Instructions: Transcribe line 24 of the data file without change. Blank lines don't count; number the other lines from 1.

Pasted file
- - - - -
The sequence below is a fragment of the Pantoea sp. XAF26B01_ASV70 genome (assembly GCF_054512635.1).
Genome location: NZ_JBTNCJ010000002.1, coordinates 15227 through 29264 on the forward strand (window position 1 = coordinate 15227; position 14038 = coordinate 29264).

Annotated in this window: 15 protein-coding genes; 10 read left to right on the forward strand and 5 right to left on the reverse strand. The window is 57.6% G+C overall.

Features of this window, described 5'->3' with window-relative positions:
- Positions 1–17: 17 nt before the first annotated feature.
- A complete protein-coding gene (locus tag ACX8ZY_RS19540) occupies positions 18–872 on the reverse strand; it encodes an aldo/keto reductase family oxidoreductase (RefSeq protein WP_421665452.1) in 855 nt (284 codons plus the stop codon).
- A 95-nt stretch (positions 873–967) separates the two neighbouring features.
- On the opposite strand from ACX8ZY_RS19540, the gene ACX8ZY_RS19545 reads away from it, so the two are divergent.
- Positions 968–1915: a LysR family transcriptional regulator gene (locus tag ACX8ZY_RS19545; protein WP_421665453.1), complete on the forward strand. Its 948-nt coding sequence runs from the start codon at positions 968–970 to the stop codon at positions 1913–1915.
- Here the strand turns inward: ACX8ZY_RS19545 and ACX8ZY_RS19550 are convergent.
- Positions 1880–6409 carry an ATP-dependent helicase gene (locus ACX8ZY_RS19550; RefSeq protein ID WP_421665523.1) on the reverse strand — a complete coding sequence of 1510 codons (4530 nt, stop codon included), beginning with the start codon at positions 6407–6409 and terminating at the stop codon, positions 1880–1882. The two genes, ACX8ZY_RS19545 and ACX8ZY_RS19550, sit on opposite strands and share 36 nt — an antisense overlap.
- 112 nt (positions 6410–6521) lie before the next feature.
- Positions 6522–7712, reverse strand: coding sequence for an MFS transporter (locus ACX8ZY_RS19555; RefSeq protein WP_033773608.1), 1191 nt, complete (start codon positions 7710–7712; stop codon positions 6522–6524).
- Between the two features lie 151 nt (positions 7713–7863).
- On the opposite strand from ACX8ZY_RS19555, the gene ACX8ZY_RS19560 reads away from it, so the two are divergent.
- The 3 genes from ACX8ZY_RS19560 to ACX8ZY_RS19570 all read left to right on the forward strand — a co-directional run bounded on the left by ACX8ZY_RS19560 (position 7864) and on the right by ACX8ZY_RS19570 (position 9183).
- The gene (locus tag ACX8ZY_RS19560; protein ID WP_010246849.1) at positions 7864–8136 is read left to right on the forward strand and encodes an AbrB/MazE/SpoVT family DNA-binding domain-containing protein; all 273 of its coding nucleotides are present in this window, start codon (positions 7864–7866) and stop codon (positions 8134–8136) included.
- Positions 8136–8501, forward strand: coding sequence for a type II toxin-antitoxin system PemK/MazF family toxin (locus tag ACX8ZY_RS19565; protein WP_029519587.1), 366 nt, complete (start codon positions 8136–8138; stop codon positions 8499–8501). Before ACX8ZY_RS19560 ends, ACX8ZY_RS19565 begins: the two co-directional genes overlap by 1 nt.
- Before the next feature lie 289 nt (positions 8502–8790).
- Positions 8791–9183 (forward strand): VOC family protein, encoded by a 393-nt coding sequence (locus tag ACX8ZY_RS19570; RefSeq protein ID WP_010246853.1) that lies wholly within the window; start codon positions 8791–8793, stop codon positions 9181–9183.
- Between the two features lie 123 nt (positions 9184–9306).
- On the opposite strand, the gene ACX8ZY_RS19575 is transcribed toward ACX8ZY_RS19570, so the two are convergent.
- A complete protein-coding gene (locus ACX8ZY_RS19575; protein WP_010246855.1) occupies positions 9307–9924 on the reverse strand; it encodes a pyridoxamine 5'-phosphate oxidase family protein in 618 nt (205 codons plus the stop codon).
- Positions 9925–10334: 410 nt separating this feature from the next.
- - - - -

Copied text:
- Positions 9925–10334: 410 nt separating this feature from the next.